nep-ias New Economics Papers
on Insurance Economics
Issue of 2011‒04‒16
nine papers chosen by
Soumitra K Mallick
Indian Institute of Social Welfare and Business Management

  1. Customizable Area Whole Farm Insurance (CAWFI) By Chalise, Lekhnath; Coble, Keith H.; Barnett, Barry J.
  2. Optimal Coverage Level Choice with Individual and Area Plans of Insurance By Bulut, Harun; Collins, Keith; Zacharias, Thomas P.
  3. Evaluation of Crop Insurance Yield Guarantees and Producer Welfare with Upward Trending Yields By Adhikari, Shyam; Knight, Thomas O.; Belasco, Eric J.
  4. Gauging the impact of a low-interest rate environment on German life insurers By Kablau, Anke; Wedow, Michael
  5. A Categorical Data Analysis on Risks in Agriculture By Uematsu, Hiroki; Mishra, Ashok K.
  6. Weather Derivatives as Risk Management Tool in Ecuador: A Case Study of Rice Production By Vedenov, Dmitry; Sanchez, Leonardo
  7. The Farm Level Impacts of Replacing Current Farm Programs with a Whole Farm Revenue Program By Raulston, J. Marc; Richardson, James W.; Outlaw, Joe L.; Knapek, George M.
  8. Flood Insurance Demand along the Gulf and Florida Coast By Lee, Jihyun; Petrolia, Daniel R.; Ferraez, Will T.
  9. Quality and Reputation: Is Competition Beneficial to Consumers? By Alessandro Fedele; Piero Tedeschi

  1. By: Chalise, Lekhnath; Coble, Keith H.; Barnett, Barry J.
    Abstract: The customizable area whole farm insurance (CAWFI) was designed and compared with no insurance program and currently available whole farm insurance based on farm level yield (CFWFI). The CAWFI yields higher certainty equivalents over no insurance program, but lower to CFWFI; CAWFI has fairly small indemnity compared with CFWFI.
    Keywords: Agricultural and Food Policy, Crop Production/Industries, Production Economics, Risk and Uncertainty,
    Date: 2011
  2. By: Bulut, Harun; Collins, Keith; Zacharias, Thomas P.
    Abstract: We theoretically examine a farmerâs coverage demand with area and individual insurance plans as either separate or integrated options. The individual and area losses are assumed to be imperfectly and positively correlated. With actuarially fair rates, the farmer will fully insure with the individual plan and demand no area insurance regardless of the plans being separate or integrated. Under separate plans, free area insurance and the fair rate for individual insurance, area insurance replaces a portion of individual insurance demand. Under integrated plans, free area insurance, and the fair rate for individual insurance, the farmer over-insures using both area and individual plans.
    Keywords: Agricultural risk, area plans of insurance, crop insurance, Agribusiness, Agricultural and Food Policy, Agricultural Finance, Crop Production/Industries, Demand and Price Analysis, Farm Management, Research Methods/ Statistical Methods, Risk and Uncertainty, D81, G22, Q12, Q18,
    Date: 2011–01–14
  3. By: Adhikari, Shyam; Knight, Thomas O.; Belasco, Eric J.
    Abstract: Actual Production History (APH) yields play a critical role in determining the coverage offered to producers by the Risk Management Agencyâs (RMA) Yield Protection, Revenue Protection, and Revenue Protection-Harvest Price Exclusion crop insurance products. The RMA currently uses the simple average of from 4 to 10 years of historical yields to determine the APH yield guarantee. If crop yields are trending upward, use of a simple average of historical yields introduces bias into the insurance offering. Using both county and individual insured unit data, we examine the producer impact of APH yield trends for Texas cotton and Illinois corn. Our findings indicate that biases due to using simple average APH yields when yields are trending upward reduce the expected indemnity and actuarially fair premium rate. Certainty equivalent differences are computed and used as a measure of the magnitude of welfare effect of trend-based biases in APH yields. The estimated welfare effect also varies significantly with different commonly used detrending approaches. This study demonstrates that producer welfare can be enhanced through proper treatment of yield trends in crop insurance programs.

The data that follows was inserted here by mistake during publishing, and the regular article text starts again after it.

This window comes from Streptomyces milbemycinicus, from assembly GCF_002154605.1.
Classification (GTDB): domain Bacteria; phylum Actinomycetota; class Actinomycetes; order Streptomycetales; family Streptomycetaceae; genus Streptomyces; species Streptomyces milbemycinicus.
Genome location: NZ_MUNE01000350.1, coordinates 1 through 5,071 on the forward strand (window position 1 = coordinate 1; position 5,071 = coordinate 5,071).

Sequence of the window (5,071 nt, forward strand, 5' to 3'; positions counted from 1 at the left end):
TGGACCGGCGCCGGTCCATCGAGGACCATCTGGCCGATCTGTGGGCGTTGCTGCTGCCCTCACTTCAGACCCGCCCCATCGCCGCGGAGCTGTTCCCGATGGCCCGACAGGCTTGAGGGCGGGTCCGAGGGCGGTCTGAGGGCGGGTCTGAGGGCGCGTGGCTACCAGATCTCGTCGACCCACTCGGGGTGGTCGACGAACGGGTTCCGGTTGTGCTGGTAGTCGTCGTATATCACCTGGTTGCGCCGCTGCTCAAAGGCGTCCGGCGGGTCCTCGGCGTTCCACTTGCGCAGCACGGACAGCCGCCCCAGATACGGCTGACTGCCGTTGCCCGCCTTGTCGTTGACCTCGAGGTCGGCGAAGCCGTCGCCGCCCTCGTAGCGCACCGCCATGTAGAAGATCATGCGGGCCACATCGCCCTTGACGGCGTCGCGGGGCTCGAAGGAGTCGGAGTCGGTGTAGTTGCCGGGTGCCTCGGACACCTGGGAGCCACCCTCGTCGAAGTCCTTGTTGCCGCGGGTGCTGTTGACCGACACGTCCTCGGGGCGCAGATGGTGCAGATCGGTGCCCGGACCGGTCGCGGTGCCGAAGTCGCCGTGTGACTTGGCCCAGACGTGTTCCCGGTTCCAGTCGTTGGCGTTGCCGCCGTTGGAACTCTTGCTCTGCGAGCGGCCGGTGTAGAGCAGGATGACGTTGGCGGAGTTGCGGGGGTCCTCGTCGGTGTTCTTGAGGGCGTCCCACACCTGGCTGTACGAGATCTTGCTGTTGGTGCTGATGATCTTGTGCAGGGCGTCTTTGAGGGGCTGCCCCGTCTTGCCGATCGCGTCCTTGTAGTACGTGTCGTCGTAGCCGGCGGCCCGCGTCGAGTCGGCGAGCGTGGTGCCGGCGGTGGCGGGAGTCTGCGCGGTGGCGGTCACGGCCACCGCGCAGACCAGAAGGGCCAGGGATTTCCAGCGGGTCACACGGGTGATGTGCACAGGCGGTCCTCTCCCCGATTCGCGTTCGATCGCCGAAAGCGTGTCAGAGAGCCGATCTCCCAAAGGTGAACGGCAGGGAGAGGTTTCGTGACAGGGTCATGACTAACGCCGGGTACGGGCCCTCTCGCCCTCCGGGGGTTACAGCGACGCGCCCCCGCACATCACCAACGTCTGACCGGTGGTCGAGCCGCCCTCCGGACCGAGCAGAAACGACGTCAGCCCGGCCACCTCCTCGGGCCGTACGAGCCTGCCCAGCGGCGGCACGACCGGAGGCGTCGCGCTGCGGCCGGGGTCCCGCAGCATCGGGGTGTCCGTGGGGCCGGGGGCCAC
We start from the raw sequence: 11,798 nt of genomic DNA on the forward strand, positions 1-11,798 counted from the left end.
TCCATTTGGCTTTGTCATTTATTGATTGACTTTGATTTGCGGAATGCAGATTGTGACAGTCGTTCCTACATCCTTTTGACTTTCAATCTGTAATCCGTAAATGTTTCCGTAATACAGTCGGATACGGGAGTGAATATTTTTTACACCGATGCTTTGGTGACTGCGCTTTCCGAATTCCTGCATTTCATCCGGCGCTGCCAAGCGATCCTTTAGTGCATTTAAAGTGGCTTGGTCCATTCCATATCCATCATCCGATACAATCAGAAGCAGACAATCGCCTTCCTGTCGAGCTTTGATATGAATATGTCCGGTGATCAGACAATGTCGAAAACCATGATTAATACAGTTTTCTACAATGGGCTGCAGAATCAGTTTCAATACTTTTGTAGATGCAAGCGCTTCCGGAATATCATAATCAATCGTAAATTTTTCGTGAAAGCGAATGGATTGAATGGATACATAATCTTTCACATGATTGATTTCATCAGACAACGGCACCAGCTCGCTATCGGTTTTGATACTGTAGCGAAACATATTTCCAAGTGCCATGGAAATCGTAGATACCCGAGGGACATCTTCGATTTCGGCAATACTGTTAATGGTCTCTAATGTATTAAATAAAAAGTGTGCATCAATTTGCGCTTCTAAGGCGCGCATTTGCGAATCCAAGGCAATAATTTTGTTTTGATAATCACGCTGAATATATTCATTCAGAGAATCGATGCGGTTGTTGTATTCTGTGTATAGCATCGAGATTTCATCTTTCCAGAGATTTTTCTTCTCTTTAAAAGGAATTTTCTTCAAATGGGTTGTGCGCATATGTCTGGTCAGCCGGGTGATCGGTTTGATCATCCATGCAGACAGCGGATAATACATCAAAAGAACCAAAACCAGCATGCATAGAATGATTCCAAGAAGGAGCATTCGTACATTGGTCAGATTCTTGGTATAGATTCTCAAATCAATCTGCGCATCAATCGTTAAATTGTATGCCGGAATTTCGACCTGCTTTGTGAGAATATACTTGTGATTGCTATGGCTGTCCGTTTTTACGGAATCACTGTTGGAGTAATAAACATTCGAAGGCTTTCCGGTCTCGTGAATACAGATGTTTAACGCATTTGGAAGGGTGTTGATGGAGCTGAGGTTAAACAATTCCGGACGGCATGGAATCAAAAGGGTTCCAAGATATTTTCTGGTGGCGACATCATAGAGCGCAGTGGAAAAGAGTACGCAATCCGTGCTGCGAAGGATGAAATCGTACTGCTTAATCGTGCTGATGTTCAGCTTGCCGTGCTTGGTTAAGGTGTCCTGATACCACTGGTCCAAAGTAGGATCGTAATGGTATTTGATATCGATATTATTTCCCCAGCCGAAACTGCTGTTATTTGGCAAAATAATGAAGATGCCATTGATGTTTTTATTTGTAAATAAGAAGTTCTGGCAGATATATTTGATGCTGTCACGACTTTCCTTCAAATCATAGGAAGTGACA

Keywords: Actual Production History, Crop Insurance, Yield Trend, Yield Guarantee, Production Economics, Risk and Uncertainty,
    Date: 2011
  4. By: Kablau, Anke; Wedow, Michael
    Abstract: A low interest rate environment can pose a key risk to the life insurance sector. A deteriorating return on investment holdings jeopardizes the guaranteed return on life insurance contracts. In this paper, we examine the effect of low interest rates on German life insurers by applying various adverse scenarios to a simple model of life insurers' balance sheets. A low return on investment can lead to a depletion of the bonus and rebate provisions. As a result, life insurers resilience may deteriorate. By way of this analysis, we can model approximately when the bonus and rebate provisions will be depleted. --
    Keywords: Life insurance,low-interest rate environment,financial stability
    JEL: G14 G21 G28
    Date: 2011
  5. By: Uematsu, Hiroki; Mishra, Ashok K.
    Abstract: This study compares farm operatorsâ risk perceptions and actual realization of risk attitudes revealed through off-farm labor, enterprise diversification, and use of contracts, crop insurance, and other types of insurance, using data from 2001 Agricultural Resource Management Survey (ARMS). Results from ordered logit model and multivariate probit models unexpectedly found that risk loving farmers are more likely to employ risk management strategies.
    Keywords: Risk, Agribusiness, Crop Production/Industries, Labor and Human Capital, Marketing, Production Economics, Risk and Uncertainty, D81, Q10, Q12,
    Date: 2011
  6. By: Vedenov, Dmitry; Sanchez, Leonardo